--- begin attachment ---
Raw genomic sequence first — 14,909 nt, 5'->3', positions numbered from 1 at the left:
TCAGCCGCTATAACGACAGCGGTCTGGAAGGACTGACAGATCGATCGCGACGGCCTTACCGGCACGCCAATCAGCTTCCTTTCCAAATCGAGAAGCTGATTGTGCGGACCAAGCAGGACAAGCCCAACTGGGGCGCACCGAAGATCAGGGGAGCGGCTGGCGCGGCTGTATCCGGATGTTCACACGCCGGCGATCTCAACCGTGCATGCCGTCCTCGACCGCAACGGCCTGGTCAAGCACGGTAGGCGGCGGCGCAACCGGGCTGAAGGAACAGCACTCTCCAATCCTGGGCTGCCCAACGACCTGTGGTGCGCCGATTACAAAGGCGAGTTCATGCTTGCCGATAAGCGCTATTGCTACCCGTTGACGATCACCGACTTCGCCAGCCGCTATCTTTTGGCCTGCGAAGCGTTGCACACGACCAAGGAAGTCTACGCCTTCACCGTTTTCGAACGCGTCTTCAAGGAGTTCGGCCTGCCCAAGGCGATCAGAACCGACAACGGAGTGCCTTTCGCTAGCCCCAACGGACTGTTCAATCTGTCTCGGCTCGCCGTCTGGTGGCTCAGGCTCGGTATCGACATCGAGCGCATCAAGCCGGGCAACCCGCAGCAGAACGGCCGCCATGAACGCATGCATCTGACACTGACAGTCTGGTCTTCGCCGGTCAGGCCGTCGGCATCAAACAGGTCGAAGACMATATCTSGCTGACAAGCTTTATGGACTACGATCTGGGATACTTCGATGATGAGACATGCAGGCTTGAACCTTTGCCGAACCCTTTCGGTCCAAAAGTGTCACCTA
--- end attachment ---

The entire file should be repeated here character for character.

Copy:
Raw genomic sequence first — 14,909 nt, 5'->3', positions numbered from 1 at the left:
TCAGCCGCTATAACGACAGCGGTCTGGAAGGACTGACAGATCGATCGCGACGGCCTTACCGGCACGCCAATCAGCTTCCTTTCCAAATCGAGAAGCTGATTGTGCGGACCAAGCAGGACAAGCCCAACTGGGGCGCACCGAAGATCAGGGGAGCGGCTGGCGCGGCTGTATCCGGATGTTCACACGCCGGCGATCTCAACCGTGCATGCCGTCCTCGACCGCAACGGCCTGGTCAAGCACGGTAGGCGGCGGCGCAACCGGGCTGAAGGAACAGCACTCTCCAATCCTGGGCTGCCCAACGACCTGTGGTGCGCCGATTACAAAGGCGAGTTCATGCTTGCCGATAAGCGCTATTGCTACCCGTTGACGATCACCGACTTCGCCAGCCGCTATCTTTTGGCCTGCGAAGCGTTGCACACGACCAAGGAAGTCTACGCCTTCACCGTTTTCGAACGCGTCTTCAAGGAGTTCGGCCTGCCCAAGGCGATCAGAACCGACAACGGAGTGCCTTTCGCTAGCCCCAACGGACTGTTCAATCTGTCTCGGCTCGCCGTCTGGTGGCTCAGGCTCGGTATCGACATCGAGCGCATCAAGCCGGGCAACCCGCAGCAGAACGGCCGCCATGAACGCATGCATCTGACACTGACAGTCTGGTCTTCGCCGGTCAGGCCGTCGGCATCAAACAGGTCGAAGACMATATCTSGCTGACAAGCTTTATGGACTACGATCTGGGATACTTCGATGATGAGACATGCAGGCTTGAACCTTTGCCGAACCCTTTCGGTCCAAAAGTGTCACCTA